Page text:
The critical Latin word in the passage is tantum, an adverb meaning so much or, so many.  The latter rendering of the passage has translated it as only.

An Italian Jesuit, Giovanni Caprile, described later as Director of Catholic Civil Affairs in the Vatican, in a conciliatory article in the Italian journal Civilta Cattolica, wrote:

If your faith as a Catholic doesn’t detect anything systematically hostile and organised in the Masonic group to which you belong against the Church and its principle doctrines and morality, you can remain in the organization.  You should no longer feel yourself excommunicated, and therefore like all other believers, you are entitled to share in the sacraments and participate fully in the life of the Church.  You do not need a special absolution from the excommunication. [7]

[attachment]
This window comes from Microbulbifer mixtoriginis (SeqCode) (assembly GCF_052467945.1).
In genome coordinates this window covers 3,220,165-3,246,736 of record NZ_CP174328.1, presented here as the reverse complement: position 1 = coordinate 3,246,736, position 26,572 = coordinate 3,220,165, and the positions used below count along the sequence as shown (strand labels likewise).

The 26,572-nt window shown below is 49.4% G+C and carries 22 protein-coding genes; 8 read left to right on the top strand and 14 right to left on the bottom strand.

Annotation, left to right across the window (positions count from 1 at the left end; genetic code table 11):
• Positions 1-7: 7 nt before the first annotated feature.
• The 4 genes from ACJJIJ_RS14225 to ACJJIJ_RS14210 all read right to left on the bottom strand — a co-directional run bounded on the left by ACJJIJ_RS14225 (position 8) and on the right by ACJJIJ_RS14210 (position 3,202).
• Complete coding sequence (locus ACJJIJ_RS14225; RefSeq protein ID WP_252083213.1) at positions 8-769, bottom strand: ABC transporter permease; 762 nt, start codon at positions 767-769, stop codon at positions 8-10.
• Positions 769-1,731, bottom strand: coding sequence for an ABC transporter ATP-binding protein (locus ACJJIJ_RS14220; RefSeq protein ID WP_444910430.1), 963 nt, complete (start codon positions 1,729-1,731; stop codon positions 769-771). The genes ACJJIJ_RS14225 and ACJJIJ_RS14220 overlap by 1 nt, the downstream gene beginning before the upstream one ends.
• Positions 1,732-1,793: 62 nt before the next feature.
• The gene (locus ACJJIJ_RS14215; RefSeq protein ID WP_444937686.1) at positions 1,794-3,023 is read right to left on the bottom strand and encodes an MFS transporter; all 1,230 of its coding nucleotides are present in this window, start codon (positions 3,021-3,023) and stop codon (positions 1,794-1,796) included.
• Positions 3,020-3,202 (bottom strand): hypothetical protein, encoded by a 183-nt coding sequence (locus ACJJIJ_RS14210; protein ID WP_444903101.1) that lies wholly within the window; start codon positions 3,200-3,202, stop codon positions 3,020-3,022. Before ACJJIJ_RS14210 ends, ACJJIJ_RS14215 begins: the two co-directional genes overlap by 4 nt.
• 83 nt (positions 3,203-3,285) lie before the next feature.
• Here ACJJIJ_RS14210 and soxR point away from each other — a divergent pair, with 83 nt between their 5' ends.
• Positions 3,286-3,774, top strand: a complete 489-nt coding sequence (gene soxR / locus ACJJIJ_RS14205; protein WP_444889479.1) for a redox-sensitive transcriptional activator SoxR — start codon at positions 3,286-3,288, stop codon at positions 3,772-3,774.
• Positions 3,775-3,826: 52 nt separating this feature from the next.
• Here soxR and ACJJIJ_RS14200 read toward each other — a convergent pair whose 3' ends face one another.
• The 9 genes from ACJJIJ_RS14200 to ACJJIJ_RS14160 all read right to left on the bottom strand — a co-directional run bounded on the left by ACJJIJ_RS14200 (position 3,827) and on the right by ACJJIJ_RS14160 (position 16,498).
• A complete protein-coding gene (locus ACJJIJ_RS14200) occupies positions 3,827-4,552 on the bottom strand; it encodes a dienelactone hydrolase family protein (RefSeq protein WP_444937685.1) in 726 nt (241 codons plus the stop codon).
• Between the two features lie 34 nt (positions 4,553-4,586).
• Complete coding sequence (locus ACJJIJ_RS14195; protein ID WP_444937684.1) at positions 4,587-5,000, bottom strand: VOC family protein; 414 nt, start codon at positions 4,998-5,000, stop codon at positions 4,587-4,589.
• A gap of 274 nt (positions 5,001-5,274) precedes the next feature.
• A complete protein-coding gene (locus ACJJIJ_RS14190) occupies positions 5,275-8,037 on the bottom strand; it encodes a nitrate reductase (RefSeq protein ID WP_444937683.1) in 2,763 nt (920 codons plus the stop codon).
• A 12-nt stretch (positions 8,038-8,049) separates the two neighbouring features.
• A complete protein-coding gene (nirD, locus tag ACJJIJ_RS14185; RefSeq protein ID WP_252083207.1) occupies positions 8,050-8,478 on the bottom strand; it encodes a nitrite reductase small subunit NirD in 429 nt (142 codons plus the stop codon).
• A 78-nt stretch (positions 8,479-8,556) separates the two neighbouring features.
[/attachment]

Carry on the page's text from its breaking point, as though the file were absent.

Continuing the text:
Stephen Knight continued—

Of itself the cautious letter signalled no change in the Church’s attitude to the Brotherhood.  But Caprile in Civilta Cattolica published what was allegedly an ‘authorised commentary’ suggesting that the Church now officially accepted that there were Masonic associations which did not conspire against the Church or state, that the Church now intended to leave it to local Episcopal Conferences to decide whether their local Masons were in this category—and if they were, there need be no ban on Masonry.[8]

It appears that many Catholics joined Masonic lodges throughout the world in consequence.